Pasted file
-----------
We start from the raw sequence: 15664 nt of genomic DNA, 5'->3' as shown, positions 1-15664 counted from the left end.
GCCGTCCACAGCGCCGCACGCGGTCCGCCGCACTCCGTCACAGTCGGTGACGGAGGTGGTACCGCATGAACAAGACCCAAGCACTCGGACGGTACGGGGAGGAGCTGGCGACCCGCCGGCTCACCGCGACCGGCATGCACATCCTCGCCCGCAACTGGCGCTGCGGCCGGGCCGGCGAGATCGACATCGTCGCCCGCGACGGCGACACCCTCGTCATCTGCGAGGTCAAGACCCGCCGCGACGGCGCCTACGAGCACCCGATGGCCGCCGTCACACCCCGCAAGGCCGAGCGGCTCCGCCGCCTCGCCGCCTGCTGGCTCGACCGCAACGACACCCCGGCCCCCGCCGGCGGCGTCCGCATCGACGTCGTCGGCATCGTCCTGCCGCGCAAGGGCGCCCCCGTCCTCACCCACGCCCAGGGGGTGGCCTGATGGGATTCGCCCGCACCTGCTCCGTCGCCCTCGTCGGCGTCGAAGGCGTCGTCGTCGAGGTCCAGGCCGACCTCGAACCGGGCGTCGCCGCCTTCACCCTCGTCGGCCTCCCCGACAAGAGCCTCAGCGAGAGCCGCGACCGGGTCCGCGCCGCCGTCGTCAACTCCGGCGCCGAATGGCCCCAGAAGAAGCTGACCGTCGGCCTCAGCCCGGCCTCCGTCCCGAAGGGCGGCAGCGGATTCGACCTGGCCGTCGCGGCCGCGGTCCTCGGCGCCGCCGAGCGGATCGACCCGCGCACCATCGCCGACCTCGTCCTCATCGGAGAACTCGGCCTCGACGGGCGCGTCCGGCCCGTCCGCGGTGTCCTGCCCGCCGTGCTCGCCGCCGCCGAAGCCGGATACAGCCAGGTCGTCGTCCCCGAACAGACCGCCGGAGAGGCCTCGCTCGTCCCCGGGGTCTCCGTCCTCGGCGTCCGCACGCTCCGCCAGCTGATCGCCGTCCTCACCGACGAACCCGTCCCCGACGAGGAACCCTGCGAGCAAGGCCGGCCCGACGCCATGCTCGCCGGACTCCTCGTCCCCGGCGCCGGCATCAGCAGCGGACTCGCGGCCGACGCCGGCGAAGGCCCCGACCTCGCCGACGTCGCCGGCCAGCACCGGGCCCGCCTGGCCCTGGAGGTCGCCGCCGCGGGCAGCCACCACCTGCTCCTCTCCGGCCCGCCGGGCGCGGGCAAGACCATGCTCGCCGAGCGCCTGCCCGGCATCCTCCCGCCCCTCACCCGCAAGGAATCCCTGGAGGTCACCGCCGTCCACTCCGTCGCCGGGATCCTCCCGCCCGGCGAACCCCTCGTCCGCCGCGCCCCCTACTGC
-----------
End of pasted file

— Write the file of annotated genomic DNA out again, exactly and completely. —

We start from the raw sequence: 15664 nt of genomic DNA, 5'->3' as shown, positions 1-15664 counted from the left end.
GCCGTCCACAGCGCCGCACGCGGTCCGCCGCACTCCGTCACAGTCGGTGACGGAGGTGGTACCGCATGAACAAGACCCAAGCACTCGGACGGTACGGGGAGGAGCTGGCGACCCGCCGGCTCACCGCGACCGGCATGCACATCCTCGCCCGCAACTGGCGCTGCGGCCGGGCCGGCGAGATCGACATCGTCGCCCGCGACGGCGACACCCTCGTCATCTGCGAGGTCAAGACCCGCCGCGACGGCGCCTACGAGCACCCGATGGCCGCCGTCACACCCCGCAAGGCCGAGCGGCTCCGCCGCCTCGCCGCCTGCTGGCTCGACCGCAACGACACCCCGGCCCCCGCCGGCGGCGTCCGCATCGACGTCGTCGGCATCGTCCTGCCGCGCAAGGGCGCCCCCGTCCTCACCCACGCCCAGGGGGTGGCCTGATGGGATTCGCCCGCACCTGCTCCGTCGCCCTCGTCGGCGTCGAAGGCGTCGTCGTCGAGGTCCAGGCCGACCTCGAACCGGGCGTCGCCGCCTTCACCCTCGTCGGCCTCCCCGACAAGAGCCTCAGCGAGAGCCGCGACCGGGTCCGCGCCGCCGTCGTCAACTCCGGCGCCGAATGGCCCCAGAAGAAGCTGACCGTCGGCCTCAGCCCGGCCTCCGTCCCGAAGGGCGGCAGCGGATTCGACCTGGCCGTCGCGGCCGCGGTCCTCGGCGCCGCCGAGCGGATCGACCCGCGCACCATCGCCGACCTCGTCCTCATCGGAGAACTCGGCCTCGACGGGCGCGTCCGGCCCGTCCGCGGTGTCCTGCCCGCCGTGCTCGCCGCCGCCGAAGCCGGATACAGCCAGGTCGTCGTCCCCGAACAGACCGCCGGAGAGGCCTCGCTCGTCCCCGGGGTCTCCGTCCTCGGCGTCCGCACGCTCCGCCAGCTGATCGCCGTCCTCACCGACGAACCCGTCCCCGACGAGGAACCCTGCGAGCAAGGCCGGCCCGACGCCATGCTCGCCGGACTCCTCGTCCCCGGCGCCGGCATCAGCAGCGGACTCGCGGCCGACGCCGGCGAAGGCCCCGACCTCGCCGACGTCGCCGGCCAGCACCGGGCCCGCCTGGCCCTGGAGGTCGCCGCCGCGGGCAGCCACCACCTGCTCCTCTCCGGCCCGCCGGGCGCGGGCAAGACCATGCTCGCCGAGCGCCTGCCCGGCATCCTCCCGCCCCTCACCCGCAAGGAATCCCTGGAGGTCACCGCCGTCCACTCCGTCGCCGGGATCCTCCCGCCCGGCGAACCCCTCGTCCGCCGCGCCCCCTACTGC